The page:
The Dog of Manger

Indian army has been stationed in Kashmir on an unlawful occupation. The Kashmir dispute dates from 1947. The partition of the Indian sub-continent along religious lines led to the formation of India and Pakistan. However, there remained the problem of over 650 states, run by princes, existing within the two newly independent countries.

In theory, these princely states had the option of deciding which country to join, or of remaining independent. In practice, the restive population of each province proved decisive.

The people had been fighting for freedom from British rule, and with their struggle about to bear fruit they were not willing to let the princes fill the vacuum.

Although many princes wanted to be “independent” (which would have meant hereditary monarchies and no hope for democracy) they had to succumb to their people’s protests which turned violent in many provinces.

Because of its location, Kashmir could choose to join either India or Pakistan. Maharaja Hari Singh, the ruler of Kashmir, was Hindu while most of his subjects were Muslim. Hari Singh played a vicious role and decided to join with India against the will of Kashmiris.

Hari Singh invited the Indian government for military deployment and fled to India. He signed the Instrument of Accession, ceding Kashmir to India on October 26. Upon this situation some Pakistani tribesmen entered the valley to fight for Kashmiris.

Indian and Pakistani forces thus fought their first war over Kashmir in 1947-48. When India was in a fix she cunningly referred the dispute to the United Nations on 1st January 1948. In a resolution dated August 13, 1948, the UN asked Pakistan to remove its troops, after which India was also to withdraw the bulk of its forces.

Once this happened, a “free and fair” plebiscite was to be held to allow the Kashmiri people to decide their future.

It was difficult to trust Indian promises but was adopted as the only available choice. On January 1, 1949, a ceasefire was agreed, with 65 per cent of the territory under Indian control and the remainder with Pakistan.

The ceasefire was intended to be temporary but the Line of Control remains the de facto border between the two countries.

In 1957, Kashmir was formally incorporated into the Indian Union. It was granted a special status under Article 370 of India’s constitution, which ensures, among other things, that non-Kashmiri Indians cannot buy property there. This article is also being badly violated for many past years.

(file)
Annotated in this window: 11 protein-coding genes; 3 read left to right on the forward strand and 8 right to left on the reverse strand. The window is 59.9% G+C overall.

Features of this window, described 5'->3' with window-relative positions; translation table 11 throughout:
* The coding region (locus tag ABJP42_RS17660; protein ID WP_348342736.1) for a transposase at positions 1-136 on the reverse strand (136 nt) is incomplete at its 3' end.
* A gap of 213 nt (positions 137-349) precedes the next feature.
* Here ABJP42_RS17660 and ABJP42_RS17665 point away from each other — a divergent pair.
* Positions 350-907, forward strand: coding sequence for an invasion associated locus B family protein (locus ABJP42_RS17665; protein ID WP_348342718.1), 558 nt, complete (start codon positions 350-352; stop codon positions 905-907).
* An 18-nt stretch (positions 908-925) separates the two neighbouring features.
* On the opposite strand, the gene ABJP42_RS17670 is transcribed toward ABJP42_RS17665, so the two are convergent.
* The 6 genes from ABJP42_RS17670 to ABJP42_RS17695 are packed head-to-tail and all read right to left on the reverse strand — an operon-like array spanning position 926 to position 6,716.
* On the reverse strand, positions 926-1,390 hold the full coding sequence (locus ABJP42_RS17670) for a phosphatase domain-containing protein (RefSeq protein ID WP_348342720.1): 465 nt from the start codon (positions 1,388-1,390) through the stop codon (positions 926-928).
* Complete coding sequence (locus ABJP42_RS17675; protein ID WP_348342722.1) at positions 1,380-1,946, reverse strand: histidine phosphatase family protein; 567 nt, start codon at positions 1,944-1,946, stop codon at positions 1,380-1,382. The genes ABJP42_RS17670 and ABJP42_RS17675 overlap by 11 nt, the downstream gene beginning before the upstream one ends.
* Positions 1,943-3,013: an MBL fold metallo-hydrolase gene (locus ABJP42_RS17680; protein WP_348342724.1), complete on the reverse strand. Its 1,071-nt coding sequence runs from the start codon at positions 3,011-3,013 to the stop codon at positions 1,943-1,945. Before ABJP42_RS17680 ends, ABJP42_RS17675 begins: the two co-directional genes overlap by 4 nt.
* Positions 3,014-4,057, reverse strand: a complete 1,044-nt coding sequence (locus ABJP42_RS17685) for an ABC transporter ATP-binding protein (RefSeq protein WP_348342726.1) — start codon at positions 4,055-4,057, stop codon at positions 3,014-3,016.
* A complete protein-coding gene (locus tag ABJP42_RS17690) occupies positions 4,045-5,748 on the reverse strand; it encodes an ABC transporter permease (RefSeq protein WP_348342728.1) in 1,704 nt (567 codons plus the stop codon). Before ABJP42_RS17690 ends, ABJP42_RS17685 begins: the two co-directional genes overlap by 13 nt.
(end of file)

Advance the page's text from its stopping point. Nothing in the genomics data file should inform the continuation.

Whereas in 1948 India took the Kashmir issue to the UN and was all for a plebiscite, by the 1990s it hid behind the Simla agreement and thwarted any attempts at UN or third-party mediation.

Over the decades the plebiscite advocated by India’s great statesman Jawaharlal Nehru became a dirty word in New Delhi. These developments have led many to believe that Delhi has squandered the Kashmiri people’s trust and allegiance. Because of Indian dishonesty Kashmir issue has still been unresolved.

On the hand we can find continuation of illegal occupation on Kashmir and even more dramatic is the move to send MS Dhoni to join troops in Kashmir.

MS Dhoni, the former India skipper, who is also a Lieutenant Colonel (Honorary) in the Territorial Army unit of the Parachute Regiment, is proceeding to be with the battalion. MS Dhoni will be with the unit, currently stationed in the Kashmir Valley as part of Victor Force, from July 31 to August 15, 2019. As requested by the officer and approved by Army Headquarters; MS Dhoni will be taking on the duties of patrolling, guard and post duty and would be staying with the troops.

MS Dhoni has taken a two-month sabbatical from cricket to serve his unit. According to Indian Army sources, Dhoni will undergo training with the jawans and live like any other soldier. Dhoni’s battalion, which is headquartered in Bengaluru, is currently posted in the Valley, according to these sources.

In 2015, Dhoni became a qualified paratrooper after having completed five parachute training jumps from Indian Army aircraft at the Agra training camp.

Dhoni’s services made me enjoy a story in a local magazine for children. The story was about a guard dog. The guard dog once decided not to eat dried chapatis and started a be violent on cattle. He sat into the manger and warned the cows not to eat the fodder. When cows argued that you have no business with our fodder. But the dog insisted on his plan. He said he would not eat and also would not allow any one else to eat. The cow tried best to convince the dog but all in vain. Ultimately the dog was hit by a cow and smashed out of the manger.

I don’t know why this dog came in mind when I read a news about Dhoni’s services for troops.

 

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